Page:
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Barstow Community College President Announces Retirement

BARSTOW • Barstow Community College president Thom Armstrong announced Monday he will retire from the top post in March.

“It has been an honor and privilege to have been selected to serve as president of Barstow Community College, working with the dedicated Board of Trustees, wonderful staff and members of the community,” Armstrong said in a prepared statement. “There’s a great team of leaders in place to continue the fine work of the institution.  Barstow Community College will always be a special place to me.”

Until his last day, Armstrong will continue to lead the work of the college administration as it prepares to respond to the Accrediting Commission for Community and Junior Colleges’ recommendations for improvement and subsequent follow-up report due March 15. He also plans to address the budgetary issues affecting the college if Proposition 30 not pass by the voters in November.

Armstrong started at BCC as interim vice president for academic affairs from September 2008 to May 2009. He served as acting vice president of student services for one month before he was hired as president of the college in June 2009.

In his time as president, Armstrong worked with college leaders to forge the college’s partnership with Excelsior public charter schools. He also oversaw the leasing of the building on State Street for the Career Technical Institute.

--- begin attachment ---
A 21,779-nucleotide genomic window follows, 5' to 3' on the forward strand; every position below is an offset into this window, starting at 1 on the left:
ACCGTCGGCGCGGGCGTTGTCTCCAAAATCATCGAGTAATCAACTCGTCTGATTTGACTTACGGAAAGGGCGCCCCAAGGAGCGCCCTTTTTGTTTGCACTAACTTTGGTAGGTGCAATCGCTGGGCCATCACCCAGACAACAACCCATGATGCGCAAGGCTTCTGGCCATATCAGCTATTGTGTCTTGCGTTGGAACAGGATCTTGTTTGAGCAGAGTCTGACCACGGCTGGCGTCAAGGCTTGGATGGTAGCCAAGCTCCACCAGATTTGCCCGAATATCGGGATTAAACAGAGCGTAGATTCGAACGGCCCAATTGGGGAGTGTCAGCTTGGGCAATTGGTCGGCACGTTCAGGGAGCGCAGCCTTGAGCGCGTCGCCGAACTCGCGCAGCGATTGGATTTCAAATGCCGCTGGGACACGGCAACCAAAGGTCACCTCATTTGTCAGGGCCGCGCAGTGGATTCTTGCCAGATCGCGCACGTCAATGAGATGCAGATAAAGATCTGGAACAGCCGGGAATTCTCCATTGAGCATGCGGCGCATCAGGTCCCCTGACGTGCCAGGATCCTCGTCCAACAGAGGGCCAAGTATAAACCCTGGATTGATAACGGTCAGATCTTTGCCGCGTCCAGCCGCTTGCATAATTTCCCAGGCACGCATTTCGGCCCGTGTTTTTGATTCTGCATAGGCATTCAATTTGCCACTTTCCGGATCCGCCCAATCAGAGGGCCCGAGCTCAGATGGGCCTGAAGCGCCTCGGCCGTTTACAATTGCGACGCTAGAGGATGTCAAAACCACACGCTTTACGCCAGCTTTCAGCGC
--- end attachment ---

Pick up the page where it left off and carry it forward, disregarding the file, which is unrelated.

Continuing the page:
“I think one of the things I take a great deal of pride in, along with others, is ... providing workforce development for students and members of a community that will allow them to get meaningful jobs and by doing so be able to contribute to the economic development in Barstow,” Armstrong said.

Armstrong has worked in higher education more than 30 years, mostly with community colleges, as an administrator as well as a professor of history and political science.  

In retirement, Armstrong said he plans to spend time with family and friends, work on research and writing projects, hike, fish, camp and travel. He said he would like to eventually lend his expertise by serving as a consultant, an interim performing administrative duties, as well as teaching part time.

“It’s with mixed feelings (that I retire) and this the college ... I’ll always have a soft spot in my heart for it,” Armstrong said. “For the time being my wife and I plan to stay in the area and be involved and stay involved.”

The Board of Trustees will soon begin the search process for a new president, the statement said.

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